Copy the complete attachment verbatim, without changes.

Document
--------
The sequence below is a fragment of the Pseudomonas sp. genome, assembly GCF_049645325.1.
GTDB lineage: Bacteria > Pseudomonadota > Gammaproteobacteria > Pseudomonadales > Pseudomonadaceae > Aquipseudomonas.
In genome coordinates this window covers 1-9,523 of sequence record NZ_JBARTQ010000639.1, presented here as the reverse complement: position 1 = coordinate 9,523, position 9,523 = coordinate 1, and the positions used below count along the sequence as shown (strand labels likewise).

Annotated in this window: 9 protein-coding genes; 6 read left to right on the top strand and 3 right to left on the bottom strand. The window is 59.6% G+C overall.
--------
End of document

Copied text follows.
The sequence below is a fragment of the Pseudomonas sp. genome, assembly GCF_049645325.1.
GTDB lineage: Bacteria > Pseudomonadota > Gammaproteobacteria > Pseudomonadales > Pseudomonadaceae > Aquipseudomonas.
In genome coordinates this window covers 1-9,523 of sequence record NZ_JBARTQ010000639.1, presented here as the reverse complement: position 1 = coordinate 9,523, position 9,523 = coordinate 1, and the positions used below count along the sequence as shown (strand labels likewise).

Annotated in this window: 9 protein-coding genes; 6 read left to right on the top strand and 3 right to left on the bottom strand. The window is 59.6% G+C overall.